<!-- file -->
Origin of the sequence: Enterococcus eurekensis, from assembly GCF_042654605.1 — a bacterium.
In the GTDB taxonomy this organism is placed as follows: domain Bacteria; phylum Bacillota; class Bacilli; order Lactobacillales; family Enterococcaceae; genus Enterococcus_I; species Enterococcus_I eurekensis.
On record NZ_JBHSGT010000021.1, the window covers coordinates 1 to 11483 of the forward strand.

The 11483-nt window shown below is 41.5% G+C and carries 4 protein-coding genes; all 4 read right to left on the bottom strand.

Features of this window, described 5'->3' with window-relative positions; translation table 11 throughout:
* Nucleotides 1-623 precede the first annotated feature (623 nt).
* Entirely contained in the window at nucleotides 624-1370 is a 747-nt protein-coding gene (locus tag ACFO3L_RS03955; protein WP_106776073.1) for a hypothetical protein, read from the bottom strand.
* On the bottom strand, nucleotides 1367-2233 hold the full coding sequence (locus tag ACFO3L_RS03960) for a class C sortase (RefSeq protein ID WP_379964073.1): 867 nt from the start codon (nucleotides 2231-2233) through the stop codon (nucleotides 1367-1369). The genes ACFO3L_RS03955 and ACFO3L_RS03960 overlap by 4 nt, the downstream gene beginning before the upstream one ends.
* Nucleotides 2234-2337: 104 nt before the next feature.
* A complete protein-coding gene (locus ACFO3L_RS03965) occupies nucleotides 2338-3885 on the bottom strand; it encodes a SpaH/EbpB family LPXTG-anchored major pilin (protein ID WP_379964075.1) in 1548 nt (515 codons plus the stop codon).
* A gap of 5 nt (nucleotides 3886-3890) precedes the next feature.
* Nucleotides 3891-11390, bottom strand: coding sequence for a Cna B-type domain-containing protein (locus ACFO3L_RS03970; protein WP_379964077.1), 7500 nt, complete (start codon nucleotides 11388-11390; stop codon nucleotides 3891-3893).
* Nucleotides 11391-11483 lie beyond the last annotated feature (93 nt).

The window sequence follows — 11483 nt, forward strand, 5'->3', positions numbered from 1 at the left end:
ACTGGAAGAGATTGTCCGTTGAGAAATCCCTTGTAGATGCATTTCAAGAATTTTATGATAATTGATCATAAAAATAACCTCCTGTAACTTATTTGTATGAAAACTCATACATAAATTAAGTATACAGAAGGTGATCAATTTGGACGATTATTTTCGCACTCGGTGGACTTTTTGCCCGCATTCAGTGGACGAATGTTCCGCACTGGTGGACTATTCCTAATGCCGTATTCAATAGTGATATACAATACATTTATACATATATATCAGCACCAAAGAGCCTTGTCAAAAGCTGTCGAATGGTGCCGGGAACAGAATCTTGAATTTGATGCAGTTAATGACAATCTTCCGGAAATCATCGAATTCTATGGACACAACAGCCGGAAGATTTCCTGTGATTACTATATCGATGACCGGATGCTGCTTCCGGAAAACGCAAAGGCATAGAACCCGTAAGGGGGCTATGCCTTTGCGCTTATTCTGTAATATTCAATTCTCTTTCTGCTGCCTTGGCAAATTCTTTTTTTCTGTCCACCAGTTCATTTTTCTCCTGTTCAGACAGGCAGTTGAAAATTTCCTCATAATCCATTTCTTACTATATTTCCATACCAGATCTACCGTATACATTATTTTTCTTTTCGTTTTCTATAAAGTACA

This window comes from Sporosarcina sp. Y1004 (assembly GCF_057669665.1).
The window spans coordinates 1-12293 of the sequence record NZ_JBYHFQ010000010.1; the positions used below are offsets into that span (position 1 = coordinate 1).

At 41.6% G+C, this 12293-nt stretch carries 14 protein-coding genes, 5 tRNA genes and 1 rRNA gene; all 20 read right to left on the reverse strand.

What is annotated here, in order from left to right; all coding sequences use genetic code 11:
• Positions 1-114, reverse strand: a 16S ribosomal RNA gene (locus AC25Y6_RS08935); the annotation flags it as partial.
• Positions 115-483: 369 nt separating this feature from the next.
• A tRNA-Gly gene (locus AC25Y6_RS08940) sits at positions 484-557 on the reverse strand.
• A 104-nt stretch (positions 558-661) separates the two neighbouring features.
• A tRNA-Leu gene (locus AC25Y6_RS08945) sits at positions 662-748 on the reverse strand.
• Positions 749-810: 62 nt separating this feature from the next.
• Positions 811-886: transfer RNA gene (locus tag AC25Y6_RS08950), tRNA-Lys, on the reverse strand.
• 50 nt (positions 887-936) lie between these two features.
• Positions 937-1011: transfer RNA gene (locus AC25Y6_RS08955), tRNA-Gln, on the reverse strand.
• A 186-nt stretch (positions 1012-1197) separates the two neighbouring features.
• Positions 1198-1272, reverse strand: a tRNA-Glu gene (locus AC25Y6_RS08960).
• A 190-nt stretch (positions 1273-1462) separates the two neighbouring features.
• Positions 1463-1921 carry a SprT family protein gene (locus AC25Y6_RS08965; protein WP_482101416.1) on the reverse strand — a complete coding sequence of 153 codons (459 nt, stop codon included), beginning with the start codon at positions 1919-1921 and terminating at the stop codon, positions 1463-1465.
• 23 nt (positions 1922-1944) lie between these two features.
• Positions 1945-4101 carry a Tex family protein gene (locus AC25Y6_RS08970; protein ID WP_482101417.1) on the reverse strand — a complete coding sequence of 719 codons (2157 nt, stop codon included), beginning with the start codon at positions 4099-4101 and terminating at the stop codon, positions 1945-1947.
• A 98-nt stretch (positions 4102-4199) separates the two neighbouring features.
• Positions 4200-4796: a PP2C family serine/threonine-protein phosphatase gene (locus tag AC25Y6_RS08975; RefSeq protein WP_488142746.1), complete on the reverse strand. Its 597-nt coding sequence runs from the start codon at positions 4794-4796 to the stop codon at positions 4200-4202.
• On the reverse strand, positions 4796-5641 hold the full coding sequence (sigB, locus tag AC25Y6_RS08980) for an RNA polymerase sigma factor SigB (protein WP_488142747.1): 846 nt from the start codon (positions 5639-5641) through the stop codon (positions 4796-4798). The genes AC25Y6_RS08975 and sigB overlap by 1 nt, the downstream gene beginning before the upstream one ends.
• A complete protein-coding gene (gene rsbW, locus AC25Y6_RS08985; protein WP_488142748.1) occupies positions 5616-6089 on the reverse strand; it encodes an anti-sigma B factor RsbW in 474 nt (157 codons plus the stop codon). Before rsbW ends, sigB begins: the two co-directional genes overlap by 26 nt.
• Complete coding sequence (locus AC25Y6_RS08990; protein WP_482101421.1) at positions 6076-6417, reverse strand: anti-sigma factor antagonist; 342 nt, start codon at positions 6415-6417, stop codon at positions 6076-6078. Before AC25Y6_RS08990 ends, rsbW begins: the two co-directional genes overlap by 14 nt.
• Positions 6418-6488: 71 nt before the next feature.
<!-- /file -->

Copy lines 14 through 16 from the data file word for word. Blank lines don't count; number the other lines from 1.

The window sequence follows — 11483 nt, forward strand, 5'->3', positions numbered from 1 at the left end:
ACTGGAAGAGATTGTCCGTTGAGAAATCCCTTGTAGATGCATTTCAAGAATTTTATGATAATTGATCATAAAAATAACCTCCTGTAACTTATTTGTATGAAAACTCATACATAAATTAAGTATACAGAAGGTGATCAATTTGGACGATTATTTTCGCACTCGGTGGACTTTTTGCCCGCATTCAGTGGACGAATGTTCCGCACTGGTGGACTATTCCTAATGCCGTATTCAATAGTGATATACAATACATTTATACATATATATCAGCACCAAAGAGCCTTGTCAAAAGCTGTCGAATGGTGCCGGGAACAGAATCTTGAATTTGATGCAGTTAATGACAATCTTCCGGAAATCATCGAATTCTATGGACACAACAGCCGGAAGATTTCCTGTGATTACTATATCGATGACCGGATGCTGCTTCCGGAAAACGCAAAGGCATAGAACCCGTAAGGGGGCTATGCCTTTGCGCTTATTCTGTAATATTCAATTCTCTTTCTGCTGCCTTGGCAAATTCTTTTTTTCTGTCCACCAGTTCATTTTTCTCCTGTTCAGACAGGCAGTTGAAAATTTCCTCATAATCCATTTCTTACTATATTTCCATACCAGATCTACCGTATACATTATTTTTCTTTTCGTTTTCTATAAAGTACA

This window comes from Sporosarcina sp. Y1004 (assembly GCF_057669665.1).